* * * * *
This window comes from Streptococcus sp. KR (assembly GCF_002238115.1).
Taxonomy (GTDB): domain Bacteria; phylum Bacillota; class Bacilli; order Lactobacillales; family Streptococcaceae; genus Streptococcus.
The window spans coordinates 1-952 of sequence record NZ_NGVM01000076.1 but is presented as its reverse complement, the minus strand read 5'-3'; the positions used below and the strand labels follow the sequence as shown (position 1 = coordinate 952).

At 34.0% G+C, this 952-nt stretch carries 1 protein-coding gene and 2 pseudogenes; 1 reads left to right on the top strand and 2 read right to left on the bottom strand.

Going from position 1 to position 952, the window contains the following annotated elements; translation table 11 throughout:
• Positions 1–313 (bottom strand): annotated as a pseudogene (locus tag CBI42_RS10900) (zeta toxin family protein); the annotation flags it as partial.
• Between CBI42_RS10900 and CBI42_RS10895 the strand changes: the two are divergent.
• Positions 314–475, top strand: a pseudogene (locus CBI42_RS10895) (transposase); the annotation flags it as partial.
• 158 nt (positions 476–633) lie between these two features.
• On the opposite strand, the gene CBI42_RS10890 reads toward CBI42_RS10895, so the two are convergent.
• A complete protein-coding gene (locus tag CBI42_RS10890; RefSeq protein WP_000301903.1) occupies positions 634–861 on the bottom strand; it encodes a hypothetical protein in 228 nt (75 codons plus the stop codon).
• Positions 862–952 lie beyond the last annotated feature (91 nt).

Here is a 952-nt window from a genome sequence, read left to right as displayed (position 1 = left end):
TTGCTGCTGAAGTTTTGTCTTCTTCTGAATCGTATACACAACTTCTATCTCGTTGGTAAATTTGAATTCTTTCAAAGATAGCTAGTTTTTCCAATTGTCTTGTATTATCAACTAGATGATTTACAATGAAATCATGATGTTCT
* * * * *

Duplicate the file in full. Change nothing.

This window comes from Streptococcus sp. KR (assembly GCF_002238115.1).
Taxonomy (GTDB): domain Bacteria; phylum Bacillota; class Bacilli; order Lactobacillales; family Streptococcaceae; genus Streptococcus.
The window spans coordinates 1-952 of sequence record NZ_NGVM01000076.1 but is presented as its reverse complement, the minus strand read 5'-3'; the positions used below and the strand labels follow the sequence as shown (position 1 = coordinate 952).

At 34.0% G+C, this 952-nt stretch carries 1 protein-coding gene and 2 pseudogenes; 1 reads left to right on the top strand and 2 read right to left on the bottom strand.

Going from position 1 to position 952, the window contains the following annotated elements; translation table 11 throughout:
• Positions 1–313 (bottom strand): annotated as a pseudogene (locus tag CBI42_RS10900) (zeta toxin family protein); the annotation flags it as partial.
• Between CBI42_RS10900 and CBI42_RS10895 the strand changes: the two are divergent.
• Positions 314–475, top strand: a pseudogene (locus CBI42_RS10895) (transposase); the annotation flags it as partial.
• 158 nt (positions 476–633) lie between these two features.
• On the opposite strand, the gene CBI42_RS10890 reads toward CBI42_RS10895, so the two are convergent.
• A complete protein-coding gene (locus tag CBI42_RS10890; RefSeq protein WP_000301903.1) occupies positions 634–861 on the bottom strand; it encodes a hypothetical protein in 228 nt (75 codons plus the stop codon).
• Positions 862–952 lie beyond the last annotated feature (91 nt).

Here is a 952-nt window from a genome sequence, read left to right as displayed (position 1 = left end):
TTGCTGCTGAAGTTTTGTCTTCTTCTGAATCGTATACACAACTTCTATCTCGTTGGTAAATTTGAATTCTTTCAAAGATAGCTAGTTTTTCCAATTGTCTTGTATTATCAACTAGATGATTTACAATGAAATCATGATGTTCT